The White House is creating the illusion being proactive on cyber defense. But that alone won’t stop Russia from meddling.
Over the past two weeks, the Trump Administration has rolled out a flurry of cybersecurity strategies and executive orders, including the latest Cyber Strategy by the Department of Defense and, most notably, the first White House National Cyber Strategy in 15 years. The U.S. government has unveiled what it calls “offensive” and “deterrent” security measures against its cyber adversaries, including Russia. But the devil is in the detail — and details are largely absent from these new documents.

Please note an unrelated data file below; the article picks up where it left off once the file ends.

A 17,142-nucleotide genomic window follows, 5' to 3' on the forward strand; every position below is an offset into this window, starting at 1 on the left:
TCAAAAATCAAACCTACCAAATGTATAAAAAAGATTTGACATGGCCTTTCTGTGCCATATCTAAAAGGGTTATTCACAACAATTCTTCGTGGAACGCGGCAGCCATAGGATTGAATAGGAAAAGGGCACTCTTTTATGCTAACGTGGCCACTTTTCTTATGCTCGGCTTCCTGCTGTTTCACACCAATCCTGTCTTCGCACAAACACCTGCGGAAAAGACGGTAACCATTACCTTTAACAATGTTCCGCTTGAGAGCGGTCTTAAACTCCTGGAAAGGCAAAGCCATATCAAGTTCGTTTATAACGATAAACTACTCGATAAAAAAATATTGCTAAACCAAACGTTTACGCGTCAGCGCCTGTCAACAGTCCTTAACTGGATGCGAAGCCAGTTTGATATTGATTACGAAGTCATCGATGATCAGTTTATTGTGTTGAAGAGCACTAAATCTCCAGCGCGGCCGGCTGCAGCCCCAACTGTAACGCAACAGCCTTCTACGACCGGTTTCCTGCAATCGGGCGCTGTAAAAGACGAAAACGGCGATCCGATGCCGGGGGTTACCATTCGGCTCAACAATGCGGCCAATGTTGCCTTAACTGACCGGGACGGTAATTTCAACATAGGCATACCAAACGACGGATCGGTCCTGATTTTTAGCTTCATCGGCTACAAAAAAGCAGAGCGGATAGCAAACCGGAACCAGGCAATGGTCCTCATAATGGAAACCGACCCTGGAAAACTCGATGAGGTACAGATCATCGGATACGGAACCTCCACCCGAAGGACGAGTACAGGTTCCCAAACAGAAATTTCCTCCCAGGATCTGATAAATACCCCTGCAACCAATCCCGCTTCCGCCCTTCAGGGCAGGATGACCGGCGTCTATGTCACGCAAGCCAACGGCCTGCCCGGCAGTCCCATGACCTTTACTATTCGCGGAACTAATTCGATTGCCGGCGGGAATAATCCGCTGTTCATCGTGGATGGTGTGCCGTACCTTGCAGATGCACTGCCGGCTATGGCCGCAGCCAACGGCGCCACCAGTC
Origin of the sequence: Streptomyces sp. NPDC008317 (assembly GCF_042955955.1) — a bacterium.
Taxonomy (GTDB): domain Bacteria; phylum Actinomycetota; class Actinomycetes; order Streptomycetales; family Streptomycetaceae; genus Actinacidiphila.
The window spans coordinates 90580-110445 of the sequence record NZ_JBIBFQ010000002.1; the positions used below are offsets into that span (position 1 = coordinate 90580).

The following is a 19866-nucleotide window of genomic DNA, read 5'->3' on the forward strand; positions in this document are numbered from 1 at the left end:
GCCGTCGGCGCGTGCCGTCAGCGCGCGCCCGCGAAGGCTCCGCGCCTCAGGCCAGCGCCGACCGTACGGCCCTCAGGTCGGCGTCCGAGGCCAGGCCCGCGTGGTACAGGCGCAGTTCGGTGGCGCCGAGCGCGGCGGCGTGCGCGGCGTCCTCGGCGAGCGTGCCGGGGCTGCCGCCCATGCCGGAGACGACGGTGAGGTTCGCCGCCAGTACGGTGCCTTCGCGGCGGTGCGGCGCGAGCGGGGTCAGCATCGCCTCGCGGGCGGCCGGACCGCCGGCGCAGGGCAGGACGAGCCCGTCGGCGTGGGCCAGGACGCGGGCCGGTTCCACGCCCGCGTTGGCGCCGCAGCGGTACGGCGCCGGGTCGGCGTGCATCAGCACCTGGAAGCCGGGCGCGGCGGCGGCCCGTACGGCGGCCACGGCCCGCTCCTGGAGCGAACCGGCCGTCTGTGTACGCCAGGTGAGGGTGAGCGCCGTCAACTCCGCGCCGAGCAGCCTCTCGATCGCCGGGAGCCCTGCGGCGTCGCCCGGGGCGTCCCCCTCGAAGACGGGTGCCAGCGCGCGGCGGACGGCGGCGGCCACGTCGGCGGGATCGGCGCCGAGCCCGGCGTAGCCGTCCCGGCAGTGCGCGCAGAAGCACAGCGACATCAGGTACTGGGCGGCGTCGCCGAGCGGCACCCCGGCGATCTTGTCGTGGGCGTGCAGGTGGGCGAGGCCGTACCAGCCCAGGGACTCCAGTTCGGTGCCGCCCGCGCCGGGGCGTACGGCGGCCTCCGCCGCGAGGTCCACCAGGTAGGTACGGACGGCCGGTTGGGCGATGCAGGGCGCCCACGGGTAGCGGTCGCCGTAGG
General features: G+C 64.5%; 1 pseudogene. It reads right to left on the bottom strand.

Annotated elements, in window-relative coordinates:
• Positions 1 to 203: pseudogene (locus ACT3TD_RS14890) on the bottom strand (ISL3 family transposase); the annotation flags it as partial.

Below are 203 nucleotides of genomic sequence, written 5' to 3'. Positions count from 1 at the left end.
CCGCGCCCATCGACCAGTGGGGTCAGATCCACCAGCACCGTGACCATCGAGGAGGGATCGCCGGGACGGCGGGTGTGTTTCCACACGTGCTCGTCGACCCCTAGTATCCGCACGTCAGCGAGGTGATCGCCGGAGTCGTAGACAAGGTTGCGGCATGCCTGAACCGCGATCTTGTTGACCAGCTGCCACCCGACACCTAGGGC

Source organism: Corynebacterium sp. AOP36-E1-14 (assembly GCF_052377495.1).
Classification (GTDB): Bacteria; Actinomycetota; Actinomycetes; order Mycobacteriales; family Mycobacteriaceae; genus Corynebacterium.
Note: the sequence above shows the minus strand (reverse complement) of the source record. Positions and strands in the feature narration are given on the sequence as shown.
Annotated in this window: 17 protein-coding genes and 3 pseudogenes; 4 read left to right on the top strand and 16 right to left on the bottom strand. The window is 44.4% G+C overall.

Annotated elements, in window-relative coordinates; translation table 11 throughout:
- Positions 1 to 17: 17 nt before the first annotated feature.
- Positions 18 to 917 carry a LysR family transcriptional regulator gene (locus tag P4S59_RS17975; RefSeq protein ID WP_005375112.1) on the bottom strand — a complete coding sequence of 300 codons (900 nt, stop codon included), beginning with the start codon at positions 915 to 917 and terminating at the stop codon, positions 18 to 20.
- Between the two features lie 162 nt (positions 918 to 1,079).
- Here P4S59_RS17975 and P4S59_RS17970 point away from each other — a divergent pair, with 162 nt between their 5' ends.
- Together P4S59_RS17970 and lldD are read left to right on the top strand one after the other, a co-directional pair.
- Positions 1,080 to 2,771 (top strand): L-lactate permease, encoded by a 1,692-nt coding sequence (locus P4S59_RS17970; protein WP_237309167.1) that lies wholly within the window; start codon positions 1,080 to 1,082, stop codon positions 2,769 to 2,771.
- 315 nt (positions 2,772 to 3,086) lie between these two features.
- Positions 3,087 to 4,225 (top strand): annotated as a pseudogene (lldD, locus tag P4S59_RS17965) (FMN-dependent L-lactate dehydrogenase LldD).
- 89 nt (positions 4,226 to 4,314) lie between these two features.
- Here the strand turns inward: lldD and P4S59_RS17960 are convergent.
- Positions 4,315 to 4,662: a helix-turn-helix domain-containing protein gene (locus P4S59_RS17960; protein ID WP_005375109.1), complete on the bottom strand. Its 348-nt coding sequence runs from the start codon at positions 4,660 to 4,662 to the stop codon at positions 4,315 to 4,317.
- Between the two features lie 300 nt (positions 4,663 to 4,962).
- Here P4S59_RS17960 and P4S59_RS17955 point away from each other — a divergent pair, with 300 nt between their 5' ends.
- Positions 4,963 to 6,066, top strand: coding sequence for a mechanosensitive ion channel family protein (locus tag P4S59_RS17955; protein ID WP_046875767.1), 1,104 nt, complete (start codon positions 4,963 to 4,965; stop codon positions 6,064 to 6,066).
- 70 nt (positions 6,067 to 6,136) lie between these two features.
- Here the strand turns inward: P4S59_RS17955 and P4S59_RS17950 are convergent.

While former U.S. government officials and even political opponents of this administration have praised the leadership for taking a step forward on the cyber front, many have also criticized the administration for a continued lack of clearly defined roles and responsibilities between U.S. federal agencies on identifying and prioritizing critical functions and missions of federal cybersecurity initiatives. But beyond those directly working on cybersecurity-related matters, this new cyber strategy has drawn almost entirely no attention from the American media and electorate. It is almost as if the Trump administration is reluctant to be seen publicly confronting something that is a much greater threat to national security than, for example, immigration or trade deals, two subjects about which the President never tires of speaking, or Tweeting.